The Mong Reththy company Tuesday agreed to drop its charges against an opposition newspaper that is appealing an April conviction for defamation, a company representative said.
“I don’t want to take their money or beat them [in court],” said Tan Monivann, an adviser to company President Mong Reththy. “We agreed to drop [the charges] before the court verdict, but it was too late.”
In April, the Phnom Penh Municipal Court found the Voice of Khmer Youth, a pro-Sam Rainsy Party newspaper, guilty of defamation and printing false information for repeating a forestry monitor’s 1998 allegations that Mong Reththy representatives and high-ranking military officers were involved in illegal logging in Koh Kong province.
The newspaper did not attribute the information to the forest monitor’s report.
The newspaper’s editor in chief, Keo Sothea, was ordered to pay 30 million riel (about $7,500) to the company and 20 million riel (about $5,000) each to Military Region 3 Commander Keo Samuon and his deputy, Keo Pong.
A fine of 1 million riel (about $250) was also levied for printing false information. The newspaper appealed the April 4 decision, and local journalists accused the court of obstructing free speech.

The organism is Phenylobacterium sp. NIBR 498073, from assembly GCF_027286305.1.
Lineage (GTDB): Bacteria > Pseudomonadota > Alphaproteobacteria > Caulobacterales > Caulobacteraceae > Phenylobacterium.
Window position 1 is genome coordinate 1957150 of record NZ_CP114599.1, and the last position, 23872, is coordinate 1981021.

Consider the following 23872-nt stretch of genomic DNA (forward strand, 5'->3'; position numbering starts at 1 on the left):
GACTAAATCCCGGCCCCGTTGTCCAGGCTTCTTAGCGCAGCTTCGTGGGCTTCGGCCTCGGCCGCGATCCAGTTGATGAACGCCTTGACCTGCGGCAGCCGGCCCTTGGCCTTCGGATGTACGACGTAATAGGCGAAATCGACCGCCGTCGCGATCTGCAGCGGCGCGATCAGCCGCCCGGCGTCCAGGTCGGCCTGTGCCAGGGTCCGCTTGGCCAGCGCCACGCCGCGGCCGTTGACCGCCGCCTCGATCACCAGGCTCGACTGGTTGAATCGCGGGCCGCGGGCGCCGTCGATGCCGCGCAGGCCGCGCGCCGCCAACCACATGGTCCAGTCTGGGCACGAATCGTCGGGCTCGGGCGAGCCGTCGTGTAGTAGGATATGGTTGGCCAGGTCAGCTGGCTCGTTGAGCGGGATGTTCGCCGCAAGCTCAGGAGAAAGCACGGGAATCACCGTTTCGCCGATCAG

Keo Sothea said the company dropped its charges against the paper without conditions, but requested that the paper not print false information defaming Mong Reththy again.
“They just told me not to print false stories [about them] in the future,” Keo Sothea said. “For me, this is not a problem, because the stories I print are always true.”
It was unclear Wednesday whether the suit’s other two parties—the commander and deputy—would also drop charges.
Keo Samuon said he was considering the idea but had not yet been contacted by Mong Reththy representatives about the possibility.
“I haven’t decided yet,” Keo Samuon said. “Frankly, I didn’t want to sue the paper, but it printed a false, irresponsible story defaming me.
“I have a reputation in the government. When things like this are printed, it is not good for me.”
Reached Wednesday, Keo Pong hung up the telephone twice, declining to comment on the possibility of dropping charges. He then switched off his phone.
Tan Monivann said he believed that the military men would agree to follow the company’s lead. “I think they wouldn’t mind” dropping the charges, he said. “They, too, want to get the court case over with.”
He said the company never intended to stifle free speech.
“If my company does something wrong, they can print a story about it, but they should not exaggerate,” he said.